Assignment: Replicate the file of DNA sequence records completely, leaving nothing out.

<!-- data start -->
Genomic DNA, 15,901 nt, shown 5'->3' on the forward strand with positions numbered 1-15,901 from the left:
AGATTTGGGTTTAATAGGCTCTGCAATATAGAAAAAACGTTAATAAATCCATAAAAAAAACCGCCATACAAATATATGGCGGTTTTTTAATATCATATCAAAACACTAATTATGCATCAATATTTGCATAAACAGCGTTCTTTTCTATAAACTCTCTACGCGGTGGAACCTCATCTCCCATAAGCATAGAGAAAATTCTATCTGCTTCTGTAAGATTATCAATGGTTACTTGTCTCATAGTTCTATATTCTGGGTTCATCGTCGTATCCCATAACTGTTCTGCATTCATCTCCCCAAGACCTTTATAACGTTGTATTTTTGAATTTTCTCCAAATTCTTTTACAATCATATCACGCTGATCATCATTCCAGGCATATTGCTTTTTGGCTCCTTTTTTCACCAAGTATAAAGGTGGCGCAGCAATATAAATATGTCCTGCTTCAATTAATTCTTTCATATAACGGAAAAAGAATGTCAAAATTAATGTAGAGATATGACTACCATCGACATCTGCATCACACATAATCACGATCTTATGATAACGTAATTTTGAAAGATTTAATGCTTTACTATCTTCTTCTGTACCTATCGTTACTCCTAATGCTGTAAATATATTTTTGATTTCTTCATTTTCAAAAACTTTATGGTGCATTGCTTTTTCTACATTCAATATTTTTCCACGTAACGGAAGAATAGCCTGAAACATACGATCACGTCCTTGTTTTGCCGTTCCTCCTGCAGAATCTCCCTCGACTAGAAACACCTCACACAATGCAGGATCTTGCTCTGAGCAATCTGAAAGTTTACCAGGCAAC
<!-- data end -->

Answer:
Genomic DNA, 15,901 nt, shown 5'->3' on the forward strand with positions numbered 1-15,901 from the left:
AGATTTGGGTTTAATAGGCTCTGCAATATAGAAAAAACGTTAATAAATCCATAAAAAAAACCGCCATACAAATATATGGCGGTTTTTTAATATCATATCAAAACACTAATTATGCATCAATATTTGCATAAACAGCGTTCTTTTCTATAAACTCTCTACGCGGTGGAACCTCATCTCCCATAAGCATAGAGAAAATTCTATCTGCTTCTGTAAGATTATCAATGGTTACTTGTCTCATAGTTCTATATTCTGGGTTCATCGTCGTATCCCATAACTGTTCTGCATTCATCTCCCCAAGACCTTTATAACGTTGTATTTTTGAATTTTCTCCAAATTCTTTTACAATCATATCACGCTGATCATCATTCCAGGCATATTGCTTTTTGGCTCCTTTTTTCACCAAGTATAAAGGTGGCGCAGCAATATAAATATGTCCTGCTTCAATTAATTCTTTCATATAACGGAAAAAGAATGTCAAAATTAATGTAGAGATATGACTACCATCGACATCTGCATCACACATAATCACGATCTTATGATAACGTAATTTTGAAAGATTTAATGCTTTACTATCTTCTTCTGTACCTATCGTTACTCCTAATGCTGTAAATATATTTTTGATTTCTTCATTTTCAAAAACTTTATGGTGCATTGCTTTTTCTACATTCAATATTTTTCCACGTAACGGAAGAATAGCCTGAAACATACGATCACGTCCTTGTTTTGCCGTTCCTCCTGCAGAATCTCCCTCGACTAGAAACACCTCACACAATGCAGGATCTTGCTCTGAGCAATCTGAAAGTTTACCAGGCAAC